No Survival Difference With Lung Cancer Staging Methods

Megan Brooks

September 14, 2016

For mediastinal nodal staging of potentially resectable non–small cell lung cancer, there were no survival differences at 5 years with endosonography or mediastinoscopy in a post hoc analysis of the ASTER trial.

The Assessment of Surgical Staging vs Endosonographic Ultrasound in Lung Cancer (ASTER) trial compared surgical staging using mediastinoscopy with staging that employed a combination of endobronchial and transesophageal ultrasound followed by mediastinoscopy if negative.

The results, published in JAMA in 2010, were clear: the endosonographic strategy was significantly more sensitive for diagnosing mediastinal nodal metastases than surgical staging (94% vs 79%).

The post hoc analysis, published online September 13 as a research letter in JAMA, found no difference in 5-year survival between the two staging strategies.

Jouke T. Annema, MD, PhD, of the Academic Medical Center, Amsterdam, the Netherlands, and colleagues obtained survival data through patient records, death registers, or contact with general practitioners for 121 of 123 patients who underwent endosonographic staging and 116 of 118 who underwent surgical staging.

The prevalence of mediastinal nodal metastases was 54% in the endosonography group and 44% in mediastinoscopy group.

The estimated median survival was 31 months with the endosonographic strategy and 33 months with the surgical strategy. Five-year survival was also similar in subgroups with N2/N3 or N0/N1 metastases.


5-Year Survival Endosonography Mediastinoscopy Odds Ratio (95% CI)
Overall 35% 35% 0.97 (0.77 - 1.40)
N2/N3 17% 19% 0.87 (0.34 - 2.25)
N0/N1 54% 48% 1.27 (0.62 - 2.60)

CI, confidence interval.


Since the original results of the ASTER trial were published, guidelines on lung cancer management underwent "major revisions and now advocate endosonography instead of mediastinoscopy as the initial step for mediastinal nodal staging," the investigators note in their letter. "The endosonographic strategy is more accurate, less invasive, and reduces unnecessary thoracotomies."

The endosonographic strategy is more accurate, less invasive.

It is important to note, they say, that ASTER was powered to detect a difference in diagnostic sensitivity, not survival, as reflected by the wide confidence intervals.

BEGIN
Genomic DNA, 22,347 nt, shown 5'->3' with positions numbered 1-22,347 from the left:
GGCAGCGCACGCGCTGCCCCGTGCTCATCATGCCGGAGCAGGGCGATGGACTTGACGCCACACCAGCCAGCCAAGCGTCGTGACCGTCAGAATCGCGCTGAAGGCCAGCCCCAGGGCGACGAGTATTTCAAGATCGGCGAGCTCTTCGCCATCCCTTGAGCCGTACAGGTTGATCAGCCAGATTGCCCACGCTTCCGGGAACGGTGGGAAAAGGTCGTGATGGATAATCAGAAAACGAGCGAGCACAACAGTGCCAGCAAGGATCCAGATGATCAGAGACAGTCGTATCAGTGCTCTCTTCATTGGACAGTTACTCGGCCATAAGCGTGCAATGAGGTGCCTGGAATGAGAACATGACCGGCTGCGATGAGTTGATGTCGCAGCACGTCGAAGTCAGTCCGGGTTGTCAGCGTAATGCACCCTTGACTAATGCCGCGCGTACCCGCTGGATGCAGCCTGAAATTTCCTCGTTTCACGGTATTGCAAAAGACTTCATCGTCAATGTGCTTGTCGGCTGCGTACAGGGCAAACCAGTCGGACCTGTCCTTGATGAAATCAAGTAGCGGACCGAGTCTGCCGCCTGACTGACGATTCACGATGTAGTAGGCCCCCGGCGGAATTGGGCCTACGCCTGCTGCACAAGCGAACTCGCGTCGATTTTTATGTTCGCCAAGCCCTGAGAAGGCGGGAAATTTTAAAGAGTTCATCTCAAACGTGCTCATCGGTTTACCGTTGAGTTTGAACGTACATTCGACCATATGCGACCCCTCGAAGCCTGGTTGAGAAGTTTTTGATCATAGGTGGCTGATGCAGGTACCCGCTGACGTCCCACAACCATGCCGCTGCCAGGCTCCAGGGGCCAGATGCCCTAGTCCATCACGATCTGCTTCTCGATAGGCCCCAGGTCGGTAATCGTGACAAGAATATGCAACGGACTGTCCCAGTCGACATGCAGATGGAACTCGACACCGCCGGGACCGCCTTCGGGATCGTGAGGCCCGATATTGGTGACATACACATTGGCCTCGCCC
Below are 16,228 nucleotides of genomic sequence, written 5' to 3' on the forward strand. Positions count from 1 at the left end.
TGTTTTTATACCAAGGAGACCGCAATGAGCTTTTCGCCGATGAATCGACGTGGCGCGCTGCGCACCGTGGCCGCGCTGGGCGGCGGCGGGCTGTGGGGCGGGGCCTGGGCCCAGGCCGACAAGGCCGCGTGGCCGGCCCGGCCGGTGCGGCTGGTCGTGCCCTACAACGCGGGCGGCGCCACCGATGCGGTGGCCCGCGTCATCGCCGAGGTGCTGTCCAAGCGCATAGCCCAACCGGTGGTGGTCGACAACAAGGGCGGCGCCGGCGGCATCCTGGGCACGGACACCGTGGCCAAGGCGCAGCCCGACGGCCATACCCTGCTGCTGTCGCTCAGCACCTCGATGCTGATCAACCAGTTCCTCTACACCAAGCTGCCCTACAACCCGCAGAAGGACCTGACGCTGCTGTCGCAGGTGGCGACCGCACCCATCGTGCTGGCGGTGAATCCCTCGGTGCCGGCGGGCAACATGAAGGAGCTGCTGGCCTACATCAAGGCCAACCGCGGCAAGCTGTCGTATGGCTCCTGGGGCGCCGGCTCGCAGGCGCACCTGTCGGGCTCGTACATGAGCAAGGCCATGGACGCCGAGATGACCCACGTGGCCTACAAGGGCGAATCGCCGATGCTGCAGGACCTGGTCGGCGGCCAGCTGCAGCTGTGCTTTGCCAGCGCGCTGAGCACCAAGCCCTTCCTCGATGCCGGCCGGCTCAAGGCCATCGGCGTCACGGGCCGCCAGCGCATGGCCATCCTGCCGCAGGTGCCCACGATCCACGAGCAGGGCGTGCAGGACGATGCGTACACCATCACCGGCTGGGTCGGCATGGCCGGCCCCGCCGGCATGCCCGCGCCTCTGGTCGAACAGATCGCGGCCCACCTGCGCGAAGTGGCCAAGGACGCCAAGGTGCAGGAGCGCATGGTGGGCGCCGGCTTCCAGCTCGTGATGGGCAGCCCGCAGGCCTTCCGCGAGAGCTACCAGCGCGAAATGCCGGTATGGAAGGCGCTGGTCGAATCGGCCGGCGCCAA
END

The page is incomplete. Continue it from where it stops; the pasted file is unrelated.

"If a survival difference between the strategies exists, it is likely to be small and a larger sample size may be needed to detect it. However, randomized trials to detect a survival difference based on staging strategy are not likely to be conducted as the endosonographic strategy is now advised in clinical guidelines," the investigators write.

Randomized trials to detect a survival difference based on staging strategy are not likely to be conducted.

These findings are "not surprising at all," Gerard A. Silvestri, MD, Division of Pulmonary and Critical Care Medicine, Medical University of South Carolina, Charleston, who was not involved in the study, told Medscape Medical News.

"First, the initial study was meant to assess the most effective way to stage patients. In the end, both groups were staged well by either method," he explained. And second, as the authors point out, "The trial was not powered (meaning not enough patients were included) to detect a survival difference were one present," Dr Silvestri noted.

The post hoc analysis had no specific funding. Dr Annema has received material and financial support for educational endobronchial and esophageal ultrasound courses from Hitachi, Pentax, COOK, and Symbionix through the Department of Respiratory Medicine at his institution. Dr Silvestri has disclosed no relevant financial relationships.

JAMA. Published online September 13, 2016. Abstract


Comments on Medscape are moderated and should be professional in tone and on topic. You must declare any conflicts of interest related to your comments and responses. Please see our Commenting Guide for further information. We reserve the right to remove posts at our sole discretion.